A date with the Red Planet

Spread the love people! I haven’t received a valentines card though (Awww!) At least 3 lucky men have a date, a date with the Red Planet. Well, what I ofcourse mean by that is a fake ‘Red Planet’. A large room in Moscow (or more precisely the Institute of Biomedical Problems) covered with redish sand and rocks, all made to look like the Martian surface. Why? It’s the Mars500 mission ofcourse. They successfully ‘landed’ on the surface on the 12th and today took their first steps onto ‘the surface of Mars’.

The Mars500 Crew

Whilst the rest of the crew ‘orbited’ Mars the ‘Marsonaut’ Diego Urbina took mans first simulated steps on the surface. He said:

“Europe has for centuries explored Earth, led by people like Columbus and Magellan.

Today, looking at this red landscape, I can feel how inspiring it will be to look through the eyes of the first human to step foot on Mars.

I salute all the explorers of tomorrow and wish them godspeed.”


Mars500 Marswalk with sneaky people in the background!

What people sometimes forget about with a mission like this is communication. Even traveling at the speed of light, radio transmissions take 20 minutes to reach the Earth. This must be simulated to make it realistic and so a brief, simple talk between the Marsonauts and Mission Control Moscow will take a minimum of 40 minutes!!!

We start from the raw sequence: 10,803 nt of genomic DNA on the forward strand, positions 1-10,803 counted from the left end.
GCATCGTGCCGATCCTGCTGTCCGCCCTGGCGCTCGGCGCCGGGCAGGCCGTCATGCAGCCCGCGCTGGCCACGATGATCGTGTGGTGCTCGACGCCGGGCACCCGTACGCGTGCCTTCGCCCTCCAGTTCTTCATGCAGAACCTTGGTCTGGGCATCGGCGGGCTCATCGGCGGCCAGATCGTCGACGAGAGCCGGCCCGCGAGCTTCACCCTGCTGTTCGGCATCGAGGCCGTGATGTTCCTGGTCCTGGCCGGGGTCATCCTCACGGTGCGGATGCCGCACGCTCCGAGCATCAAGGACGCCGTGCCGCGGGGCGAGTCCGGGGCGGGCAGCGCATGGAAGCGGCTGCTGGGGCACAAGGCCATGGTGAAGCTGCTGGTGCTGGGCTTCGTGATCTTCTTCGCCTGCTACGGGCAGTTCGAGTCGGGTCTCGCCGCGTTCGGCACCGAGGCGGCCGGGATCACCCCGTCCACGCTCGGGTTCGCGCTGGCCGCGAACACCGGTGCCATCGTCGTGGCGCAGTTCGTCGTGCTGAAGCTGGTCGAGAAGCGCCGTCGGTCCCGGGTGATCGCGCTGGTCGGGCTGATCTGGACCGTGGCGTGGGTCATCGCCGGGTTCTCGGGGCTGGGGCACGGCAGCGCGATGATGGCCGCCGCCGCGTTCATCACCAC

The room in which the crew are carrying out their Mars walk is fairly small. It has been specifically designed to reflect the conditions not just of Mars as a whole, but one of the most interesting parts of Mars. Gusev crater. Gusev is so exciting because it is an old lakebed. It shows evidence of Mars’ watery past. In fact the Mars Exploration Rover Spirit landed there back in 2004 and has found a wealth of extraordinary information!

Working on 'Mars'

The crew are set to perform a few more EVA’s, a few more science experiments and so on before heading back to their ‘orbiting’ ship and heading home. Perhaps the toughest part is yet to come, the highlight of the mission over and 8 months before arriving back home. But that’s what this mission is about. How can the human body cope, how can the human mind cope with such a long trip? This mission is really so important to our future exploration of the Red planet, it is there to find all the problems we don’t want occurring on a real mission. Personally I think these are some truly lucky guys!

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